The Effect of Bariatric Surgery on Intestinal Absorption and Transit Time

Kirstin A. Carswell*, Royce Vincent, Ajay P. Belgaumkar, Roy Sherwood, Stephanie A. Amiel, Ameet Patel, Carel W. le Roux

*Corresponding author for this work

Research output: Contribution to journalArticlepeer-review

90 Citations (Scopus)

Abstract

Background 
Bariatric surgical procedures are classified by their presumed mechanisms of action: restrictive, malabsorptive or a combination of both. However, this dogma is questionable and remains unproven. We investigated post-operative changes in nutrient absorption and transit time following bariatric surgery.

Methods 
Participants were recruited into four groups: obese controls (body mass index (BMI) > 30 kg/m(2), n = 7), adjustable gastric banding (n = 6), Roux-en-Y gastric bypass (RYGB, n = 7) and biliopancreatic diversion with duodenal switch (DS, n = 5). Participants underwent sulphasalazine/sulphapyridine tests (oro-caecal transit time); fasting plasma citrulline (functional enterocyte mass); 3 days faecal collection for faecal elastase 1 (FE-1); calprotectin (FCp); faecal fatty acids (pancreatic exocrine function, gut inflammation and fat excretion, respectively); and 5 h d-xylose, l-rhamnose and lactulose test (intestinal absorption and permeability).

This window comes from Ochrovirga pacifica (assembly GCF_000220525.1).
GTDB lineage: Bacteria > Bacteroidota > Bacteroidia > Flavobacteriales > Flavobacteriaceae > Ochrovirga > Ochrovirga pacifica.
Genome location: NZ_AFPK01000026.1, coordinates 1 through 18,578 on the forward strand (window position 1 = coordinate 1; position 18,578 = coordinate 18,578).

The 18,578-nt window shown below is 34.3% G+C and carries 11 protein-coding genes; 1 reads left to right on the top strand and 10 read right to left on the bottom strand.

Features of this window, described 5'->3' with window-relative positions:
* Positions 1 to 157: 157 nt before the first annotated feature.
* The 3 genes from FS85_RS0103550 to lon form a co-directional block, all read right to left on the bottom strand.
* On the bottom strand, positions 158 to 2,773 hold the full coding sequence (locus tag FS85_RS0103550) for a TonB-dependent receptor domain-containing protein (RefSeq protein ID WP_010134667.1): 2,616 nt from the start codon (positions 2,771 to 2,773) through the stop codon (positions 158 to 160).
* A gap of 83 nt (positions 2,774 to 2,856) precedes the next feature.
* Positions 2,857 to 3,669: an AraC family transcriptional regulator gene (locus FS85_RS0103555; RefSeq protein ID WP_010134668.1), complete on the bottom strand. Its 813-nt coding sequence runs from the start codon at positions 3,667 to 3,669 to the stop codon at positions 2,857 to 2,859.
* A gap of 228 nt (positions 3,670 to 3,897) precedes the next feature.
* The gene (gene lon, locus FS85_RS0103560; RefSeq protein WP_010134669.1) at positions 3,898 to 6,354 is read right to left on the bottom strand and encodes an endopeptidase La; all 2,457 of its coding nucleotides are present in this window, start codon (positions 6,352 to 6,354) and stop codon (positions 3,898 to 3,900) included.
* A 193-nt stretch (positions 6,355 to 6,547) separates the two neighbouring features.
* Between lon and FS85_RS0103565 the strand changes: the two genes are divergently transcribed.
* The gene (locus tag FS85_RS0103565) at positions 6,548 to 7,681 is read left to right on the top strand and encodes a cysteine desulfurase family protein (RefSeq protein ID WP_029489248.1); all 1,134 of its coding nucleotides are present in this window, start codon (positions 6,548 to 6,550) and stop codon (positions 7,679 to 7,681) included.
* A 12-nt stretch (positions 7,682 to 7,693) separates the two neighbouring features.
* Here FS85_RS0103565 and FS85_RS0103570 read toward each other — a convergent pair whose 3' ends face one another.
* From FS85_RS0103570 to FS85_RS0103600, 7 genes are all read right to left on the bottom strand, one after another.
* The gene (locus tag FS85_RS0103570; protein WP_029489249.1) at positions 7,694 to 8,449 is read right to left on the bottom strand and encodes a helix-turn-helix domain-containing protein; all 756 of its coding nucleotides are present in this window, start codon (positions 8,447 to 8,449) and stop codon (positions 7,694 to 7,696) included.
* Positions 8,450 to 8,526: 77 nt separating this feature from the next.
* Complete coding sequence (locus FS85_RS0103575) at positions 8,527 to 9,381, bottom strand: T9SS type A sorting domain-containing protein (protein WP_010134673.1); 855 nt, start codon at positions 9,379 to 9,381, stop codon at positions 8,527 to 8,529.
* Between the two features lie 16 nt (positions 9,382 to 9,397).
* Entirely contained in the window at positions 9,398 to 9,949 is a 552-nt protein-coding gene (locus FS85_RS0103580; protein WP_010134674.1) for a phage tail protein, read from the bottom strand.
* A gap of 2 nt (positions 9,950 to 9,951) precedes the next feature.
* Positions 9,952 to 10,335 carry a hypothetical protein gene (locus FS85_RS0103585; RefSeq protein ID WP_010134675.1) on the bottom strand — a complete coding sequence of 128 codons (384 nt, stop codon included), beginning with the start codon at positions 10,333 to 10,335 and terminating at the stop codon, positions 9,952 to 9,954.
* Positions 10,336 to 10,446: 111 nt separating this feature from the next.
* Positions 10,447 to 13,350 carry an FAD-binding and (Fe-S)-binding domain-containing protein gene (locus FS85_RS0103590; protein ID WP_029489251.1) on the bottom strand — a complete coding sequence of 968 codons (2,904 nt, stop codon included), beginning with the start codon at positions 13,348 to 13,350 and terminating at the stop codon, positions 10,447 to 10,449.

Results 
Age and gender were not different but BMI differed between groups (p = 0.001). No difference in oro-caecal transit time (p = 0.935) or functional enterocyte mass (p = 0.819) was detected. FCp was elevated post-RYGB vs obese (p = 0.016) and FE-1 was reduced post-RYGB vs obese (p = 0.002). Faecal fat concentrations were increased post-DS vs obese (p = 0.038) and RYGB (p = 0.024) and were also higher post-RYGB vs obese (p = 0.033). Urinary excretion of d-xylose and l-rhamnose was not different between the groups; however, lactulose/rhamnose ratio was elevated post-DS vs other groups (all p < 0.02), suggesting increased intestinal permeability.

Conclusions 
Following RYGB, there are surprisingly few abnormalities or indications of severe malabsorption of fats or sugars. Small bowel adaptation after bariatric surgery may be key to understanding the mechanisms responsible for the beneficial metabolic effects of these operations.

Original languageEnglish
Pages (from-to)796-805
Number of pages10
JournalOBESITY SURGERY
Volume24
Issue number5
DOIs
Publication statusPublished - May 2014

Keywords

  • Bariatrics
  • Bariatric surgery
  • Gastric bypass
  • Biliopancreatic diversion
  • Intestinal absorption
  • Y GASTRIC BYPASS
  • GLUCAGON-LIKE PEPTIDE-1
  • INFLAMMATORY-BOWEL-DISEASE
  • RANDOMIZED CLINICAL-TRIAL
  • ROUX-LIMB LENGTH
  • TERM WEIGHT-LOSS
  • BILIOPANCREATIC DIVERSION
  • PANCREATIC-SECRETION
  • CELL-PROLIFERATION
  • DUODENAL SWITCH

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